It’s election season, and madness is in the air. Besides the usual questions in a midterm election — who will carry the House and Senate, and how many seats will the incumbent president lose — the word socialism, rarely heard in American politics, is out in the open. A few candidates are actually running for office under the socialism banner. But what does that mean for the 2018 elections and beyond?
For more than four decades, Art Greenspon kept his recollections of photographing the Vietnam War for Overseas Weekly tucked away deep in his memory, as inaccessible as the images themselves. Then, in 2014, a treasure trove of 35 mm negatives emerged from the gloom of a Scandinavian cellar, vividly reminding Mr. Greenspon of his time working for the scrappy little alternative tabloid.
In her classic treatise on blunders in public policy, Barbara Tuchman famously wrote: Mankind, it seems, makes a poorer performance of government than of almost any other human activity. In this sphere, wisdom, which may be defined as the exercise of judgment acting on experience, common sense and available information, is less operative and more frustrated than it should be.
This paper details an extensive and elaborate campaign using elective law enforcement offices, in coordination with major donors and activist pressure groups, to attain a policy agenda that failed through the democratic process. The plan is revealed in emails and other public records obtained during two and a half years of requests under state open records laws.
Two albums containing an eclectic mix of materials gathered by Mauro Tosti di Valminuta, one of Benito Mussolini’s trusted diplomats, were added to Hoover holdings. The collection covers Tosti’s assignments from 1919 until 1933 in Europe and South America. The albums offer interesting vignettes from the daily life of a career Italian foreign service officer.
In “Mao’s Great Famine,” Dutch historian Frank Dikotter illustrates the catastrophe of government mismanagement in grim detail: at one collective farm, where one in 20 residents died in 1960, children were being eaten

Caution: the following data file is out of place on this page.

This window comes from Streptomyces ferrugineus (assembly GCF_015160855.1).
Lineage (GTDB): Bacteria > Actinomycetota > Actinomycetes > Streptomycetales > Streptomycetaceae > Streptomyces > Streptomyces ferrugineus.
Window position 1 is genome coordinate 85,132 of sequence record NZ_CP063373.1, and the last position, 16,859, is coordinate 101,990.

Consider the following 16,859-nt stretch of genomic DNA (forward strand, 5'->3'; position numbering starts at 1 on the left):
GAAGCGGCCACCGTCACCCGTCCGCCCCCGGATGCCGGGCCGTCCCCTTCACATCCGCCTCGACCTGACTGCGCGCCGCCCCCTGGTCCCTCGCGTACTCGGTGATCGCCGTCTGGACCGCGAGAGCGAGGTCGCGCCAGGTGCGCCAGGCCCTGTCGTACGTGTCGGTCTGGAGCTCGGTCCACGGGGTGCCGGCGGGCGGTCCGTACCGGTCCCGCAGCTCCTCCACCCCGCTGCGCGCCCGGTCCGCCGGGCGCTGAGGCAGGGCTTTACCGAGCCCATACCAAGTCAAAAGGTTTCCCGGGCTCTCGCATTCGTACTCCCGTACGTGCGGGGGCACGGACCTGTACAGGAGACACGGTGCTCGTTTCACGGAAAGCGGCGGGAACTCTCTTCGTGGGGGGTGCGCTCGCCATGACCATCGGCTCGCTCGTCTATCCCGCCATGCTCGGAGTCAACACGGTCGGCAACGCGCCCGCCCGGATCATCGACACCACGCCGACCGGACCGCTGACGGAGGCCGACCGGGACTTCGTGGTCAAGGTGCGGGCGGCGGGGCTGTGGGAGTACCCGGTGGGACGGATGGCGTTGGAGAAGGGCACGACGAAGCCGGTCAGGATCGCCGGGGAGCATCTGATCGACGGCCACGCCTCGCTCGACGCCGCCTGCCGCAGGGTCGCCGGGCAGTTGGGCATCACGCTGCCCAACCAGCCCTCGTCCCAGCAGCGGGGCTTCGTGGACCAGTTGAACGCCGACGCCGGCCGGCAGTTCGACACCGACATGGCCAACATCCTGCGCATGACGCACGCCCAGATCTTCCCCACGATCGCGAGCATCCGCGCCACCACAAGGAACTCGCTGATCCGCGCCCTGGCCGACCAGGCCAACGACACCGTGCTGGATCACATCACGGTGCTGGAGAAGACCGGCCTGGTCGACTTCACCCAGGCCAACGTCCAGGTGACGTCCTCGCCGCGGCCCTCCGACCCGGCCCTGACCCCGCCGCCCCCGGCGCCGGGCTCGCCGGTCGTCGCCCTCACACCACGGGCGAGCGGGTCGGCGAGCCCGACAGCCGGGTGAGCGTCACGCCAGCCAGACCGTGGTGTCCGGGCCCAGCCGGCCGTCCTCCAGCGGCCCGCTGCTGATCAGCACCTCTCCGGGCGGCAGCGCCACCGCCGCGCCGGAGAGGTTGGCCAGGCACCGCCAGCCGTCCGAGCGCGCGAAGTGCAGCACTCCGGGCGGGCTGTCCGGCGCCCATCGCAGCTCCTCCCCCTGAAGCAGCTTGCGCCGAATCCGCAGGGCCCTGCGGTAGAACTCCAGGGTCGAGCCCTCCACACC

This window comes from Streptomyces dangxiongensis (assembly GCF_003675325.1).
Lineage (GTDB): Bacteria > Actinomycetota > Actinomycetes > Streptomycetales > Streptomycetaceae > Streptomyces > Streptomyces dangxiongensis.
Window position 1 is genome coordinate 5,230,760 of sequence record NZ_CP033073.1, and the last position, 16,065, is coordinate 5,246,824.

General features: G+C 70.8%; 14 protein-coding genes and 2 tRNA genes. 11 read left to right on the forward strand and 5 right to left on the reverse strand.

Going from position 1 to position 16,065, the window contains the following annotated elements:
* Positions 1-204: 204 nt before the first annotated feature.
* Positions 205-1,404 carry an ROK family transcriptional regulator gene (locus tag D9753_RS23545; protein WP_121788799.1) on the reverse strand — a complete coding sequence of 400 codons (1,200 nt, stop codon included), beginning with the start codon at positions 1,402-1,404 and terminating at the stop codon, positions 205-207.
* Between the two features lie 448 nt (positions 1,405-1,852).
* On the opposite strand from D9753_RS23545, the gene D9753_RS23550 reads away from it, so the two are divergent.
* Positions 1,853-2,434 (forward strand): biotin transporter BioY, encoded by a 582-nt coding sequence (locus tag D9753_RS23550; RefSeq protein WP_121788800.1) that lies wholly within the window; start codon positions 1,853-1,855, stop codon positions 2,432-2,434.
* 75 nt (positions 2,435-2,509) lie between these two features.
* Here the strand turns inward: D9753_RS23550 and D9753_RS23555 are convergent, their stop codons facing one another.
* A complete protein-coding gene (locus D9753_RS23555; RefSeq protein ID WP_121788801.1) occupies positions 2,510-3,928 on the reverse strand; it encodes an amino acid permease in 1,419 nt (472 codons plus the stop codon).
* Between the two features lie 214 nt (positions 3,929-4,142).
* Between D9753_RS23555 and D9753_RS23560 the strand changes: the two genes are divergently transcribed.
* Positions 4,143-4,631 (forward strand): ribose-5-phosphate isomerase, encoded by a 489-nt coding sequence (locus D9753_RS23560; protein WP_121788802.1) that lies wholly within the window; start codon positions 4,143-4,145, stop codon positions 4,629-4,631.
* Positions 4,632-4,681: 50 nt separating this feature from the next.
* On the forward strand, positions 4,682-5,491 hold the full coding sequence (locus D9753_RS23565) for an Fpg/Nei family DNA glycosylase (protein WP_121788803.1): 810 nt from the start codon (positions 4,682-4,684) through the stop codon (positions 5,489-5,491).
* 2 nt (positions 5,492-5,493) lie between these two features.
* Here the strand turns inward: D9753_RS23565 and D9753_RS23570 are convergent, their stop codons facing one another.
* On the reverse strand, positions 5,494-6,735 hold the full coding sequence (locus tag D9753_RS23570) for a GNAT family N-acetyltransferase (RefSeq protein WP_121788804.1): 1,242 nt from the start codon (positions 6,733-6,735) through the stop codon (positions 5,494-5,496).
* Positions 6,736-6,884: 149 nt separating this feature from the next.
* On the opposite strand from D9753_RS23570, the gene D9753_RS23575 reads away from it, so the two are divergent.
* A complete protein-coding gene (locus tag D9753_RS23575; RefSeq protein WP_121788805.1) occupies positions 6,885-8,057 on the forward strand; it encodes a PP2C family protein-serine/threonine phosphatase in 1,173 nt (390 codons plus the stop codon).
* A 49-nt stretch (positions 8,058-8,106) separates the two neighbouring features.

China's Belt and Road Initiative (BRI) will have a positive impact in bringing countries together and benefiting the world economy, US experts said at an innovation forum held in Stanford University on Tuesday.
Diversity: the word that best defines our current social climate. Wherever one might look, training, requirements and conversations about diversity dominate every bit of attention the American public has to offer. This emphasis has originated from modern universities, who are criticized as breeding grounds for social justice theory. And to the extent that such accusations are true, UNC is no exception.
In Wonderland, Alice was heard to say: “I wonder if I shall fall right through the earth! How funny it’ll seem to come out among the people that walk with their heads downwards.” Wow, America is in Wonderland. Half the country sees the other half as upside down.
For years, U.S. officials have complained that Chinese laboratories are a major source of illicit fentanyl, the potent opioid that has driven a stunning increase in overdose deaths on this side of the Pacific.
By many accounts, one of the biggest problems the industry has faced since the global financial crisis of 2008 is one of trust. Tomes have been written about how the too-big-to-fail banks, hocking mortgage-backed securities, whittled away the trust of investors and the public. Yet as the industry slowly rebuilds this trust, there may be cause for alarm in the chair right next to you. New research has revealed just how endemic brokers with severe misconduct violations may be throughout the country and the industry.